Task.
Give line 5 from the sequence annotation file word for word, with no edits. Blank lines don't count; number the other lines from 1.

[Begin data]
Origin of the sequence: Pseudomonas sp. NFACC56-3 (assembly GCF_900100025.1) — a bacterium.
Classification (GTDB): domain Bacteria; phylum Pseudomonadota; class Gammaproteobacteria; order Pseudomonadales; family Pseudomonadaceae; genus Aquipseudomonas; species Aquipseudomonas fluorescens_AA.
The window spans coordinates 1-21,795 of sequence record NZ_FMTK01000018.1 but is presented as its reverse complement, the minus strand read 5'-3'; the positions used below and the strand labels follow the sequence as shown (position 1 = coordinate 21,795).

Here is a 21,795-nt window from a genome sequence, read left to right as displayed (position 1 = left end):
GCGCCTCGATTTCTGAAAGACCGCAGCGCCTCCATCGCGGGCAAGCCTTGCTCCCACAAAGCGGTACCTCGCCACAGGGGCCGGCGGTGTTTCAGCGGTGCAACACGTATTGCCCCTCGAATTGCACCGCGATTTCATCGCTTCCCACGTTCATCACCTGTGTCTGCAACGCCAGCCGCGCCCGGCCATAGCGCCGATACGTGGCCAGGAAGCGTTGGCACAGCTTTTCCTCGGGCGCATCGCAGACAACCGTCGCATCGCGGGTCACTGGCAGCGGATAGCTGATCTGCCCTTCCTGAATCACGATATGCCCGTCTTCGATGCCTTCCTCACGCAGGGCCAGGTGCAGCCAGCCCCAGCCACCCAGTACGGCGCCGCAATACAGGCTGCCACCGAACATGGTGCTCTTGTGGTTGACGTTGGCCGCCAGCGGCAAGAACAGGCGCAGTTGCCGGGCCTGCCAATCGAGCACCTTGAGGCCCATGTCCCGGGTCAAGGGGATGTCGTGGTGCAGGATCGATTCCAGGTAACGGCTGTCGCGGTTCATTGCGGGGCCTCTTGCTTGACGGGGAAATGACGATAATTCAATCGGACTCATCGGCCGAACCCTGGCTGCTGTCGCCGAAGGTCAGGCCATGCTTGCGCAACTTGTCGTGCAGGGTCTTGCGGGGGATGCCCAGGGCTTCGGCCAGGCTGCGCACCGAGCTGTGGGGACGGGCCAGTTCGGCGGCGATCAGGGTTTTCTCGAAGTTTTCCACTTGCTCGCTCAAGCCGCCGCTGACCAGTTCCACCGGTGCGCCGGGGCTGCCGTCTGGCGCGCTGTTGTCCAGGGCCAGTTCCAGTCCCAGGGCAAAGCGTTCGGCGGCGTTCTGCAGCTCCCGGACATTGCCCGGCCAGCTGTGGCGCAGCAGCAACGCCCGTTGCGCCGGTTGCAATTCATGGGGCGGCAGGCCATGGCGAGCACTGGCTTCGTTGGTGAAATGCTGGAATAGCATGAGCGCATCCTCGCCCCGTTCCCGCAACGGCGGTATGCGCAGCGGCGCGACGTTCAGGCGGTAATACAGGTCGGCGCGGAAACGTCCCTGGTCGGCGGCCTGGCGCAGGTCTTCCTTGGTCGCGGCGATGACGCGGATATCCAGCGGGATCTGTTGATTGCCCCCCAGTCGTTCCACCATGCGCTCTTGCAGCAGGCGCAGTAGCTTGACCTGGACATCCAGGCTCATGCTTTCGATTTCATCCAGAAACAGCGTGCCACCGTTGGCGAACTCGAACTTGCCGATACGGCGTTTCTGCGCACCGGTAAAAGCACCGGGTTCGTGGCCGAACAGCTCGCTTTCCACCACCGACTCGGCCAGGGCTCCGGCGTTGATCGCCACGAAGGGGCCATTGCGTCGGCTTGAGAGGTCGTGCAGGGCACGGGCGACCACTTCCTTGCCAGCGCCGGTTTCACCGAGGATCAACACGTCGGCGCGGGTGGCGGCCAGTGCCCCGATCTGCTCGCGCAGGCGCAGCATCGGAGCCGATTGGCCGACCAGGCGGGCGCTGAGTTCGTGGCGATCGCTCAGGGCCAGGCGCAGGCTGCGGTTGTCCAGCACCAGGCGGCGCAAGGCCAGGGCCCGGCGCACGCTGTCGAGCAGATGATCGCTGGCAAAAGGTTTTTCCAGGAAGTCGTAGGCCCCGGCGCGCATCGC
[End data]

GCGCCTCGATTTCTGAAAGACCGCAGCGCCTCCATCGCGGGCAAGCCTTGCTCCCACAAAGCGGTACCTCGCCACAGGGGCCGGCGGTGTTTCAGCGGTGCAACACGTATTGCCCCTCGAATTGCACCGCGATTTCATCGCTTCCCACGTTCATCACCTGTGTCTGCAACGCCAGCCGCGCCCGGCCATAGCGCCGATACGTGGCCAGGAAGCGTTGGCACAGCTTTTCCTCGGGCGCATCGCAGACAACCGTCGCATCGCGGGTCACTGGCAGCGGATAGCTGATCTGCCCTTCCTGAATCACGATATGCCCGTCTTCGATGCCTTCCTCACGCAGGGCCAGGTGCAGCCAGCCCCAGCCACCCAGTACGGCGCCGCAATACAGGCTGCCACCGAACATGGTGCTCTTGTGGTTGACGTTGGCCGCCAGCGGCAAGAACAGGCGCAGTTGCCGGGCCTGCCAATCGAGCACCTTGAGGCCCATGTCCCGGGTCAAGGGGATGTCGTGGTGCAGGATCGATTCCAGGTAACGGCTGTCGCGGTTCATTGCGGGGCCTCTTGCTTGACGGGGAAATGACGATAATTCAATCGGACTCATCGGCCGAACCCTGGCTGCTGTCGCCGAAGGTCAGGCCATGCTTGCGCAACTTGTCGTGCAGGGTCTTGCGGGGGATGCCCAGGGCTTCGGCCAGGCTGCGCACCGAGCTGTGGGGACGGGCCAGTTCGGCGGCGATCAGGGTTTTCTCGAAGTTTTCCACTTGCTCGCTCAAGCCGCCGCTGACCAGTTCCACCGGTGCGCCGGGGCTGCCGTCTGGCGCGCTGTTGTCCAGGGCCAGTTCCAGTCCCAGGGCAAAGCGTTCGGCGGCGTTCTGCAGCTCCCGGACATTGCCCGGCCAGCTGTGGCGCAGCAGCAACGCCCGTTGCGCCGGTTGCAATTCATGGGGCGGCAGGCCATGGCGAGCACTGGCTTCGTTGGTGAAATGCTGGAATAGCATGAGCGCATCCTCGCCCCGTTCCCGCAACGGCGGTATGCGCAGCGGCGCGACGTTCAGGCGGTAATACAGGTCGGCGCGGAAACGTCCCTGGTCGGCGGCCTGGCGCAGGTCTTCCTTGGTCGCGGCGATGACGCGGATATCCAGCGGGATCTGTTGATTGCCCCCCAGTCGTTCCACCATGCGCTCTTGCAGCAGGCGCAGTAGCTTGACCTGGACATCCAGGCTCATGCTTTCGATTTCATCCAGAAACAGCGTGCCACCGTTGGCGAACTCGAACTTGCCGATACGGCGTTTCTGCGCACCGGTAAAAGCACCGGGTTCGTGGCCGAACAGCTCGCTTTCCACCACCGACTCGGCCAGGGCTCCGGCGTTGATCGCCACGAAGGGGCCATTGCGTCGGCTTGAGAGGTCGTGCAGGGCACGGGCGACCACTTCCTTGCCAGCGCCGGTTTCACCGAGGATCAACACGTCGGCGCGGGTGGCGGCCAGTGCCCCGATCTGCTCGCGCAGGCGCAGCATCGGAGCCGATTGGCCGACCAGGCGGGCGCTGAGTTCGTGGCGATCGCTCAGGGCCAGGCGCAGGCTGCGGTTGTCCAGCACCAGGCGGCGCAAGGCCAGGGCCCGGCGCACGCTGTCGAGCAGATGATCGCTGGCAAAAGGTTTTTCCAGGAAGTCGTAGGCCCCGGCGCGCATCGC